Now, from the structure of the relationships between these various concepts imbedded in that explanation, the image of "something A" must be "knowable". Anything which can be attributed to hypothesis and can not actually be proved necessary, cannot be part of that image of "something A". That is, by the definitions of the categories, anything which can be attributed to the senses (that unknown transformation) must be so attributed.

Since the entire structure "something B", is an artificial construct anyway, including the senses, any symmetry which we can credit to those senses must be so attributed as a possibility. To do otherwise would require the symmetry to be a part of that which is knowable; if I can conceive of a transformation which would produce the illusion of that symmetry then I certainly cannot prove the symmetry is necessary and it cannot be part of the image of "something A".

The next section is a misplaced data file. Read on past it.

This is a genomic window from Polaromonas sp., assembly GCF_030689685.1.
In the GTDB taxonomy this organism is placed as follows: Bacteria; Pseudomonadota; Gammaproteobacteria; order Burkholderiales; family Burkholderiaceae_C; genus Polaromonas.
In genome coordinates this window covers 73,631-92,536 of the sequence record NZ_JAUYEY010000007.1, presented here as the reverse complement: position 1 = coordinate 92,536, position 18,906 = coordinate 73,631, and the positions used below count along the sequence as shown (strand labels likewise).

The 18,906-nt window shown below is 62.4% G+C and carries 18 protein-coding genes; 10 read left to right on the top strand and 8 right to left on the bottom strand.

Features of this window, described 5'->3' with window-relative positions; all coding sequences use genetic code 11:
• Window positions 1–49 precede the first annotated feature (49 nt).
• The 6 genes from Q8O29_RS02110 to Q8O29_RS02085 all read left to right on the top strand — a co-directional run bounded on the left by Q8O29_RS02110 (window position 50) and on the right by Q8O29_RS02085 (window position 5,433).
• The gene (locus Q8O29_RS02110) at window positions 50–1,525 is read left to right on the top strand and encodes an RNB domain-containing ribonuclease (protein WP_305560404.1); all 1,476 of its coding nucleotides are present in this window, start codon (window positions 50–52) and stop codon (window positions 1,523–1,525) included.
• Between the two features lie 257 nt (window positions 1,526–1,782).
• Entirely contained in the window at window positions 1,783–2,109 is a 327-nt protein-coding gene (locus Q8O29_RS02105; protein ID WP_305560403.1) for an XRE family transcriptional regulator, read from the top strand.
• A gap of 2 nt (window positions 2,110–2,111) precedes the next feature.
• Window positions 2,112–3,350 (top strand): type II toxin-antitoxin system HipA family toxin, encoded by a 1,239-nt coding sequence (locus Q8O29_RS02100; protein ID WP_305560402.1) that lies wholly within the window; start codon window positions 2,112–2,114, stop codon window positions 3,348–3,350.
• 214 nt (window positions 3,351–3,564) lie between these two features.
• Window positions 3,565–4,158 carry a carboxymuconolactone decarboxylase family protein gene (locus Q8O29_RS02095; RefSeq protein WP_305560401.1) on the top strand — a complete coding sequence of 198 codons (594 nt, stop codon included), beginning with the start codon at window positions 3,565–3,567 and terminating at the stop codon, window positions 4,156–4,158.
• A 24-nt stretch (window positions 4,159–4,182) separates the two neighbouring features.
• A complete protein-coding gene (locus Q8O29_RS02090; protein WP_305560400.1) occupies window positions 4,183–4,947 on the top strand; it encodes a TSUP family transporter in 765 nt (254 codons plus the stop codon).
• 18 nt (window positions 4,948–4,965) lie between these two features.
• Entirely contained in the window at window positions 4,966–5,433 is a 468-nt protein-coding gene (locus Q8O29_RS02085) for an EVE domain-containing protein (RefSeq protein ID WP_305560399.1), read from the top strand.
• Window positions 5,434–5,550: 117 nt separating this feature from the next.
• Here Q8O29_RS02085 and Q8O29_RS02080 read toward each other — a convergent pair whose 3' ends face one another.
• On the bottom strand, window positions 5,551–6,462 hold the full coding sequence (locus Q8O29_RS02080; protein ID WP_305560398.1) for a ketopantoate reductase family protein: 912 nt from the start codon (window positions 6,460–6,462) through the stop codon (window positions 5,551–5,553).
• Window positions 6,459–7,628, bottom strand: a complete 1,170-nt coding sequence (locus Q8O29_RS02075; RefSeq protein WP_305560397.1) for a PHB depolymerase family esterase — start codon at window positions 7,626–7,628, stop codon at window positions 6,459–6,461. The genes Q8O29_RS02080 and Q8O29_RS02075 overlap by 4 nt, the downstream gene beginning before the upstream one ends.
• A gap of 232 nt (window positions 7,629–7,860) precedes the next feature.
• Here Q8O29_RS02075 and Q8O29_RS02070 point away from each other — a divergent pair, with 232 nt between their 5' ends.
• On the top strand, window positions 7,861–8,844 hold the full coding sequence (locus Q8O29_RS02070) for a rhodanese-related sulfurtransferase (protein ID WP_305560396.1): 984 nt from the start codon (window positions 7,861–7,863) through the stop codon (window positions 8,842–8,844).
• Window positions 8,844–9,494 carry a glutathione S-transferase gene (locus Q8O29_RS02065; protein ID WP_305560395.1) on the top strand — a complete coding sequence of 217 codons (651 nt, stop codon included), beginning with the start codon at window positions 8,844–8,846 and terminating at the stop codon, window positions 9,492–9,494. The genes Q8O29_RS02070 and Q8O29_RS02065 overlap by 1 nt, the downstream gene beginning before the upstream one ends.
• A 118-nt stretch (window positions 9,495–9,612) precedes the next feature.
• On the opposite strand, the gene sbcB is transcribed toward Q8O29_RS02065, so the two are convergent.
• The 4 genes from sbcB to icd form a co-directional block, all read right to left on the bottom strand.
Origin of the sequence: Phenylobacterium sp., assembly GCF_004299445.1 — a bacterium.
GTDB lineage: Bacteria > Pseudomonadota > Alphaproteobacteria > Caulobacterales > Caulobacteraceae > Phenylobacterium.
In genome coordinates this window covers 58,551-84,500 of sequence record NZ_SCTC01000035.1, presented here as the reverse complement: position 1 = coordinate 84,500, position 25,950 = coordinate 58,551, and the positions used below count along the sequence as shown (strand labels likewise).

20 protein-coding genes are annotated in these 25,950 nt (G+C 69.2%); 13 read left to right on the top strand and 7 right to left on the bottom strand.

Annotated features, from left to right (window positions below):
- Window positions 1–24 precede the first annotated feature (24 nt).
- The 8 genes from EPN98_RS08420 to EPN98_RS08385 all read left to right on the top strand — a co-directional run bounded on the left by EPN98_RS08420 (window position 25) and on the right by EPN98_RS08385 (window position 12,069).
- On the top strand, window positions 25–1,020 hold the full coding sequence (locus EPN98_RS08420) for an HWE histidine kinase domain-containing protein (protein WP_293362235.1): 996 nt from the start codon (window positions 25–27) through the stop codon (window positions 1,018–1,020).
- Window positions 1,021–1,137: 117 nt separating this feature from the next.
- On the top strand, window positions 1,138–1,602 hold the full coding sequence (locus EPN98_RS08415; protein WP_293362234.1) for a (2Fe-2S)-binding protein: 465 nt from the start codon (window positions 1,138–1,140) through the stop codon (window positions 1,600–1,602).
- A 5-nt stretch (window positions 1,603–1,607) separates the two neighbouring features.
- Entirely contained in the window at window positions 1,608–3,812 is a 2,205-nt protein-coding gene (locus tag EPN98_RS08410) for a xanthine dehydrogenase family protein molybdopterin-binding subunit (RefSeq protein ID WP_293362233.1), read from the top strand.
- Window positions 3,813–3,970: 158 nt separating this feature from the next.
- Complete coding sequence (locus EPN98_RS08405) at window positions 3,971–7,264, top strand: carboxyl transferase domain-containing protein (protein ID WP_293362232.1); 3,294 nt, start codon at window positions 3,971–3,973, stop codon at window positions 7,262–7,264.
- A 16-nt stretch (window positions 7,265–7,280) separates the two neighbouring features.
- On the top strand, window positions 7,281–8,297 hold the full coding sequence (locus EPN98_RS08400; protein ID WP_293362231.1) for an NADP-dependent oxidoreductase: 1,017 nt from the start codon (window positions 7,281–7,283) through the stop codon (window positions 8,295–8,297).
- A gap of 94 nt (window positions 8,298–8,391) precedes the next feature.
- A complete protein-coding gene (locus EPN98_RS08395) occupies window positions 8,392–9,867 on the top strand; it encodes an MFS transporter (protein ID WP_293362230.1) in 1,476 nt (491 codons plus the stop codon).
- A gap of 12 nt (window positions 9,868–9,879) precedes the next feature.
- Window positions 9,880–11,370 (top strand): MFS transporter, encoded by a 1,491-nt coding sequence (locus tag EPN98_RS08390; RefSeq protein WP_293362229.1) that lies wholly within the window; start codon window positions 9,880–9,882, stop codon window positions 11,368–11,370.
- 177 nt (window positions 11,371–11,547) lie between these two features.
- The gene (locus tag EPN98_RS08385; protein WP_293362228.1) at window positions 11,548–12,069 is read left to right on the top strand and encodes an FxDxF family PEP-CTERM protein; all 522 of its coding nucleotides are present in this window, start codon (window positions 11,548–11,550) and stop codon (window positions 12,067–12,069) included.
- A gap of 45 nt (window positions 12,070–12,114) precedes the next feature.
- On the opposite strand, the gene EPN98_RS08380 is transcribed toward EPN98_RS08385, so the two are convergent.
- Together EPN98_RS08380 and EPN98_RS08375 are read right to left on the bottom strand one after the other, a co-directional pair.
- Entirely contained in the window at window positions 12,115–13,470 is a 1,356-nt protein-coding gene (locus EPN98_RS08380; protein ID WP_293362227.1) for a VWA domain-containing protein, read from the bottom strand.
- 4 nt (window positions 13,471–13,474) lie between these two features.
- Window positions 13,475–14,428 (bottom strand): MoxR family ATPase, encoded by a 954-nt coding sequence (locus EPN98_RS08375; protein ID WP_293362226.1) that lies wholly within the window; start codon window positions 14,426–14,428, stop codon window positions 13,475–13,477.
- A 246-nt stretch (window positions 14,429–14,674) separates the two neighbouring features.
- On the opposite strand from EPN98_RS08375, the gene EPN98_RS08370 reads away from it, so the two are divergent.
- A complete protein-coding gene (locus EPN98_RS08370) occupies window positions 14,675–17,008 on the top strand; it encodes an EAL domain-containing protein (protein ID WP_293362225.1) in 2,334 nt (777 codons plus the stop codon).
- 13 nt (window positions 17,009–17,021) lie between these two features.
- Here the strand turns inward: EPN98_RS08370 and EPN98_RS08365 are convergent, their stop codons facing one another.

Now, given the fact that my entire analysis must be based on information on the opposite side of the transformation from the image of "something A" and the fact that that transformation can be anything, it makes complete logical sense to include the possibility of all possible symmetries. To do otherwise would complicate my life very severely as I would then have to consider each apparent symmetry in the observed data as a special case and introduce a mechanism to remove that symmetry explicitly unless I could prove it had to exist in "something A". Since I have made the simplifying decision to count all symmetries as created by the transformation, they absolutely must be included as part of the explanation (this flows from a rational decision, and is not an assumption). As you well know, a lot of physics then flows right out of those symmetries.